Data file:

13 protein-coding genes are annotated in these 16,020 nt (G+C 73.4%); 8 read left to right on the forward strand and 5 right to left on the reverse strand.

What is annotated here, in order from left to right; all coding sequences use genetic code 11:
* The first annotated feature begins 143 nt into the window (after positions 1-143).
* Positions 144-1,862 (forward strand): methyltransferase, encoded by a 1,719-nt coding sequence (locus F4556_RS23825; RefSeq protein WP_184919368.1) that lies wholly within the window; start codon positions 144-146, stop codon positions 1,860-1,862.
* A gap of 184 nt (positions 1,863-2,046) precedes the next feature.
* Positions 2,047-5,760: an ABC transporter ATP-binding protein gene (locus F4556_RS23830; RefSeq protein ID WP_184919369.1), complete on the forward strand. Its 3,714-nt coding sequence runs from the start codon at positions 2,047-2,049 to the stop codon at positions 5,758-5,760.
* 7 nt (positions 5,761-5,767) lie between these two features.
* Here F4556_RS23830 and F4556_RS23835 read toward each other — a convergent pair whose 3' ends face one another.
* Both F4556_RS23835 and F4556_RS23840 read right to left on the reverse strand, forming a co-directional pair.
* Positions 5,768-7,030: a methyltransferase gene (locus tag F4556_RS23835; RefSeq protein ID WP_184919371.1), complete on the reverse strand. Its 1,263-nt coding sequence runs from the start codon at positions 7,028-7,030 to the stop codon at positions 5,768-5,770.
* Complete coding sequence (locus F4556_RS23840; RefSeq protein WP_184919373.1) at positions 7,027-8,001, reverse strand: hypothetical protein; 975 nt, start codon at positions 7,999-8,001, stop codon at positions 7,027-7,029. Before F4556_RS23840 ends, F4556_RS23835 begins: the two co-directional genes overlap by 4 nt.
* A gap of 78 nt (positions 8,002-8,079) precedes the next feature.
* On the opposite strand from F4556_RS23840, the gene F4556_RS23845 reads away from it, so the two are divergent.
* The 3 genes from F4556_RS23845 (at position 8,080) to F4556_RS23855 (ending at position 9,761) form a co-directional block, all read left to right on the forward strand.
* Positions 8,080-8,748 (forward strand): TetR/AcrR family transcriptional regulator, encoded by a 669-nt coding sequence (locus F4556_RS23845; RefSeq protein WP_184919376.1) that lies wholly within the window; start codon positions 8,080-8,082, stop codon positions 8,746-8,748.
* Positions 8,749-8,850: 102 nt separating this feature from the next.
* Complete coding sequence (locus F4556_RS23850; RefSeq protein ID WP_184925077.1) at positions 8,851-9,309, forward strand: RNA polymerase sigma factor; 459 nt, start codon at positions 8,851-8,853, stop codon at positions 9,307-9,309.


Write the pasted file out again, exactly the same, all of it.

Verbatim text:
13 protein-coding genes are annotated in these 16,020 nt (G+C 73.4%); 8 read left to right on the forward strand and 5 right to left on the reverse strand.

What is annotated here, in order from left to right; all coding sequences use genetic code 11:
* The first annotated feature begins 143 nt into the window (after positions 1-143).
* Positions 144-1,862 (forward strand): methyltransferase, encoded by a 1,719-nt coding sequence (locus F4556_RS23825; RefSeq protein WP_184919368.1) that lies wholly within the window; start codon positions 144-146, stop codon positions 1,860-1,862.
* A gap of 184 nt (positions 1,863-2,046) precedes the next feature.
* Positions 2,047-5,760: an ABC transporter ATP-binding protein gene (locus F4556_RS23830; RefSeq protein ID WP_184919369.1), complete on the forward strand. Its 3,714-nt coding sequence runs from the start codon at positions 2,047-2,049 to the stop codon at positions 5,758-5,760.
* 7 nt (positions 5,761-5,767) lie between these two features.
* Here F4556_RS23830 and F4556_RS23835 read toward each other — a convergent pair whose 3' ends face one another.
* Both F4556_RS23835 and F4556_RS23840 read right to left on the reverse strand, forming a co-directional pair.
* Positions 5,768-7,030: a methyltransferase gene (locus tag F4556_RS23835; RefSeq protein ID WP_184919371.1), complete on the reverse strand. Its 1,263-nt coding sequence runs from the start codon at positions 7,028-7,030 to the stop codon at positions 5,768-5,770.
* Complete coding sequence (locus F4556_RS23840; RefSeq protein WP_184919373.1) at positions 7,027-8,001, reverse strand: hypothetical protein; 975 nt, start codon at positions 7,999-8,001, stop codon at positions 7,027-7,029. Before F4556_RS23840 ends, F4556_RS23835 begins: the two co-directional genes overlap by 4 nt.
* A gap of 78 nt (positions 8,002-8,079) precedes the next feature.
* On the opposite strand from F4556_RS23840, the gene F4556_RS23845 reads away from it, so the two are divergent.
* The 3 genes from F4556_RS23845 (at position 8,080) to F4556_RS23855 (ending at position 9,761) form a co-directional block, all read left to right on the forward strand.
* Positions 8,080-8,748 (forward strand): TetR/AcrR family transcriptional regulator, encoded by a 669-nt coding sequence (locus F4556_RS23845; RefSeq protein WP_184919376.1) that lies wholly within the window; start codon positions 8,080-8,082, stop codon positions 8,746-8,748.
* Positions 8,749-8,850: 102 nt separating this feature from the next.
* Complete coding sequence (locus F4556_RS23850; RefSeq protein ID WP_184925077.1) at positions 8,851-9,309, forward strand: RNA polymerase sigma factor; 459 nt, start codon at positions 8,851-8,853, stop codon at positions 9,307-9,309.